How to Get an Overdraft Protection Fee Refund
Sometimes, overdraft protection fees are inevitable. Luckily, if you get hit with one, that doesn’t have to be the end of it. You can try to get Wells Fargo overdraft protection fees refunded by contacting your financial institution.
Here are some steps you should take to optimize your chances of success.
Prepare your information
Name, address, bank account number, the fees that you’d like to negotiate, and possibly your social security number.
“Hello. My name is [your name], and I recently received an overdraft protection fee while using my card. I’m contacting you to see if you would be willing to refund this fee.”
Have your points of leverage ready
Have you been financially affected by COVID-19? Are you a loyal Wells Fargo customer who has banked with the institution for an extended period of time? Do you have multiple accounts with the bank? Do you make regular deposits? Is this overdraft a rare occurrence?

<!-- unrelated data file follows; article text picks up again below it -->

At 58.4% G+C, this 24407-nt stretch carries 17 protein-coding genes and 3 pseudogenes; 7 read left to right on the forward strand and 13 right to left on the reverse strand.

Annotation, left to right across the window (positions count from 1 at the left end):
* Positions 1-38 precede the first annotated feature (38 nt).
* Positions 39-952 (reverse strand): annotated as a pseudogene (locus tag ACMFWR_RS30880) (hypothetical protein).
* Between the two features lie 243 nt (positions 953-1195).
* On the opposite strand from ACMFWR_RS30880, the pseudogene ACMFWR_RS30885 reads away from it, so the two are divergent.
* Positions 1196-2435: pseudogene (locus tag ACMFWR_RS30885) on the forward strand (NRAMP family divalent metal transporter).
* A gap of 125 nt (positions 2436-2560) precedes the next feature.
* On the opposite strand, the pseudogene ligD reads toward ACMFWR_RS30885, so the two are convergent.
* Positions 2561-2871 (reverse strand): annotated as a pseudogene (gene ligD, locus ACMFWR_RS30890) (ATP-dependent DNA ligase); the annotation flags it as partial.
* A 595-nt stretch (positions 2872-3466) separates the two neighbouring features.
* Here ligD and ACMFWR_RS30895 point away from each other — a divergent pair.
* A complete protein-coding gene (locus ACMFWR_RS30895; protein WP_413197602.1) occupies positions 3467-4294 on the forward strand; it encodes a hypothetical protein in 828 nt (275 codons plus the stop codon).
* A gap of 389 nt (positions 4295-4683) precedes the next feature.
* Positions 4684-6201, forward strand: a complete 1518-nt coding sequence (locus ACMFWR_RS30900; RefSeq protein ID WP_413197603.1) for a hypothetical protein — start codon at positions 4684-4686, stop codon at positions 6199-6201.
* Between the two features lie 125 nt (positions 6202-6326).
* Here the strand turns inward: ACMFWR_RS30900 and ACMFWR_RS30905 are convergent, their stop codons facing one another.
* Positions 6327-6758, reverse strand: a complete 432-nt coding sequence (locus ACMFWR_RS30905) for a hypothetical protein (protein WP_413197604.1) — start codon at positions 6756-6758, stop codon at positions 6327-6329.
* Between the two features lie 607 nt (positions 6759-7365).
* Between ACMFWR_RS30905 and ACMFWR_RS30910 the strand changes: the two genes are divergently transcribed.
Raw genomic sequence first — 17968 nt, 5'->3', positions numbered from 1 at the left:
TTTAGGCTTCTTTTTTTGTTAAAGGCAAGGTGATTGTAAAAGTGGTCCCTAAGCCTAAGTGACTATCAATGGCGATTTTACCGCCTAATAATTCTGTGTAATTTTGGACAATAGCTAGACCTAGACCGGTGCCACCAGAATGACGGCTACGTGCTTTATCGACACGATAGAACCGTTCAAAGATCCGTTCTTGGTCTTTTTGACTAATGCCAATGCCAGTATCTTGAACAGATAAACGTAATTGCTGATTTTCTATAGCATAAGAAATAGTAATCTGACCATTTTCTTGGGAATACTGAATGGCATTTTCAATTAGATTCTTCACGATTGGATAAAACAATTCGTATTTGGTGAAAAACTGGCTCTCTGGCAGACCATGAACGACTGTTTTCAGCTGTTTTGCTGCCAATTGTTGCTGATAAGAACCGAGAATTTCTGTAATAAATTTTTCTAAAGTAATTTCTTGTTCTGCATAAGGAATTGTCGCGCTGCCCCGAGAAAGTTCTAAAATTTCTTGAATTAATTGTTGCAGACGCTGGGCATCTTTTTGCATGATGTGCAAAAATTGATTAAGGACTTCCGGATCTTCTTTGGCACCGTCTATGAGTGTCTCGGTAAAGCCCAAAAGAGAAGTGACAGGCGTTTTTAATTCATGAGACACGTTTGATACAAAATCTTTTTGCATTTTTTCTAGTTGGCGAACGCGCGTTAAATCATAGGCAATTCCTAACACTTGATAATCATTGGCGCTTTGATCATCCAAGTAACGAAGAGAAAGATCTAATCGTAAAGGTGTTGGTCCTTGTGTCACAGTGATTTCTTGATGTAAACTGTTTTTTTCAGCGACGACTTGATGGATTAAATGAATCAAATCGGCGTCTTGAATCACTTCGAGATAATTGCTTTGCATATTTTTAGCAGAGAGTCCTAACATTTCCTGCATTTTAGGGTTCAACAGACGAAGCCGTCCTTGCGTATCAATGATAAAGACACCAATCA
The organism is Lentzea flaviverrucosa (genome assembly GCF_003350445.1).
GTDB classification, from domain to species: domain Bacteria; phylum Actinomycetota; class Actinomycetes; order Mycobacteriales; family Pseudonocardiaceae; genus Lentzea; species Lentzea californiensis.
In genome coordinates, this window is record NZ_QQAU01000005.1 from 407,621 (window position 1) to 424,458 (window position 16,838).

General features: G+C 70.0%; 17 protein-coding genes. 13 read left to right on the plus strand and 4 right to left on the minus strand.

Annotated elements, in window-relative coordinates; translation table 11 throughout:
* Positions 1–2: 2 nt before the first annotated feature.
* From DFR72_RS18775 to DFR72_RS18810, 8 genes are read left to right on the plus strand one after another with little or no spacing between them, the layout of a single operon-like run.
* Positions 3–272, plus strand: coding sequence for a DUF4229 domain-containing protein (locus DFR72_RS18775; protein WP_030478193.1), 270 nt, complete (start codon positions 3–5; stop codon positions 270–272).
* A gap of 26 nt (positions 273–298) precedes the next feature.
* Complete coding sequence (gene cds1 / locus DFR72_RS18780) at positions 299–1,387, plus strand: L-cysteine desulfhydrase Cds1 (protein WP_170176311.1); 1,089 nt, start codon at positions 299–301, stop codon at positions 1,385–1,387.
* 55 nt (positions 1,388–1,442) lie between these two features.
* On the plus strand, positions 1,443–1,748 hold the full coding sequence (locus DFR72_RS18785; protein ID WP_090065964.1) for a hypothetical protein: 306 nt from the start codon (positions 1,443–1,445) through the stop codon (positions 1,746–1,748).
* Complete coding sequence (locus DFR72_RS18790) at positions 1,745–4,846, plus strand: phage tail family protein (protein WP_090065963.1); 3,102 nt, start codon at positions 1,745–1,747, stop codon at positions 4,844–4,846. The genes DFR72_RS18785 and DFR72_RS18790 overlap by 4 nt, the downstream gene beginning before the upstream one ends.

Be patient, persistent, and prepared not to get a refund every time
A little kindness goes a long way. Remember: The representative that you’re speaking with on the phone likely didn’t write the rules on refunds. But also, don’t hesitate to press the issue if you initially hear “no”—that’s what your points of leverage are for. Sometimes, success depends on the representative that you speak with, so try calling back a few days later to speak with someone new. Finally, you have to be willing to lose some negotiations. Try not to get discouraged, but do try to take the necessary steps to avoid an overdraft fee in the future.
Learn more about how to get an overdraft fee refund.
Find Wells Fargo’s full fee schedule here.